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Effects of oral creatine supplementation on body composition and objective physical function in rheumatoid arthritis patients. A randomised controlled trial

Wilkinson, T and Lemmey, A and Sheikh, F and Ahmad, Y and Chitale, S and Jones, J and Maddison, P and O'Brien, TD (2016) Effects of oral creatine supplementation on body composition and objective physical function in rheumatoid arthritis patients. A randomised controlled trial. World Biomedical Frontiers. ISSN 2328-0166

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Abstract

Objective: Muscle wasting (‘rheumatoid cachexia’) is evident in most rheumatoid arthritis (RA) patients, including those with well-controlled disease, and contributes substantially to the reductions in strength and physical function that are characteristic of this disease. The aim of this randomized controlled trial was to investigate the efficacy of oral creatine (Cr) supplementation on improving muscle mass, strength and function in stable RA patients.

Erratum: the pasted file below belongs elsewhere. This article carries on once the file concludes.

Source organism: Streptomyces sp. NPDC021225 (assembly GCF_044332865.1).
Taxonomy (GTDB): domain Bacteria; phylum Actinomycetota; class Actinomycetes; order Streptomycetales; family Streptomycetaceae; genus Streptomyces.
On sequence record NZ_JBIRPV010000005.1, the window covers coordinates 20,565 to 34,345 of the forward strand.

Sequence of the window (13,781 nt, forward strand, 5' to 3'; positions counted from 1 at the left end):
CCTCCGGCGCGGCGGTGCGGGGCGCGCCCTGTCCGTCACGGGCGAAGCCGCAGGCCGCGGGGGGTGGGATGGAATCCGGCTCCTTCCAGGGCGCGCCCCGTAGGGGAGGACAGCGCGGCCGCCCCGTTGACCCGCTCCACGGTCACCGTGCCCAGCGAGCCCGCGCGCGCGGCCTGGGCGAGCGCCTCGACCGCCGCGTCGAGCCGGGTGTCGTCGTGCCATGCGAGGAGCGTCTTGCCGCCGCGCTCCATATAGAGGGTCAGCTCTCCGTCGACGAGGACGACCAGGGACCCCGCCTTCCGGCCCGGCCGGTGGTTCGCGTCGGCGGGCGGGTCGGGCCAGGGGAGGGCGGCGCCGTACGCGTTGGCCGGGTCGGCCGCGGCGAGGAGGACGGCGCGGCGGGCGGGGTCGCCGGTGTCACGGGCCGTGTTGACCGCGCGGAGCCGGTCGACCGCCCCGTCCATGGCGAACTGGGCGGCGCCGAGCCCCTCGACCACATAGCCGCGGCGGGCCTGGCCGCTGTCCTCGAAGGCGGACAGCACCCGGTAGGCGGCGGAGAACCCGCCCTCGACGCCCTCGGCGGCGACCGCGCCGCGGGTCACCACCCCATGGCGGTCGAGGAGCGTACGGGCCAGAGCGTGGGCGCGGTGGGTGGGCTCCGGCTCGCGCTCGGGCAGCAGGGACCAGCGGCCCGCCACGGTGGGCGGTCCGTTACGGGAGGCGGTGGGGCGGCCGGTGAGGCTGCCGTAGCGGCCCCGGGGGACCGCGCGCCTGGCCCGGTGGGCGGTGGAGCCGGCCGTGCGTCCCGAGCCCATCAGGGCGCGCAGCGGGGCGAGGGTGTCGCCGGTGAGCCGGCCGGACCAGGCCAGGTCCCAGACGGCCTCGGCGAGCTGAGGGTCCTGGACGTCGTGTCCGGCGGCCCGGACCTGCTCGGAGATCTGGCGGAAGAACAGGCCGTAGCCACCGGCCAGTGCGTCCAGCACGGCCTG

Method: Forty RA patients were randomized to 12 weeks supplementation of Cr or placebo, in a double-blind fashion. Body composition (by whole-body dual-energy X-ray absorptiometry, DXA, and bioelectrical impedance spectroscopy, BIS), strength and objectively-assessed physical function measures were taken at baseline, week 12, and week 24 (i.e. after 12 weeks of treatment withdrawal). Data was analyzed by ANCOVA.
Results: Cr supplementation increased appendicular lean mass (ALM; a surrogate DXA measure of muscle mass) by (mean±SE) 0.52±0.13kg (P=0.004 vs placebo), and total LM by 0.60±0.37kg (P=0.158 vs placebo). The increment in LM by DXA corresponded with the elevation in intracellular water (ICW) estimated by BIS (0.64±0.22 L, P=0.035 vs placebo). However, the observed increases in ALM, total LM and ICW were not accompanied by improvements in isometric knee extensor strength (P=0.408), hand-grip strength (P=0.833), or objectively assessed function (30s sit-to-stand, 50’ walk, 8’ up-&-go, estimated VO2max; P’s=0.335-0.764)
Conclusion: Twelve weeks of Cr supplementation improved muscle mass, but not strength or objectively-measured physical function in RA patients. As no adverse treatment-related effects occurred, Cr supplementation appears to be a safe and acceptable adjunct treatment for attenuating muscle loss in RA patients. This treatment may be especially suitable for patients with severe rheumatoid cachexia.

Item Type: Article
Subjects: R Medicine > RC Internal medicine > RC1200 Sports Medicine
Divisions: Sport & Exercise Sciences
Publisher: World Biomedical Frontiers
Date Deposited: 06 Oct 2016 08:44
Last Modified: 06 Oct 2016 08:44
URI: http://researchonline.ljmu.ac.uk/id/eprint/4256

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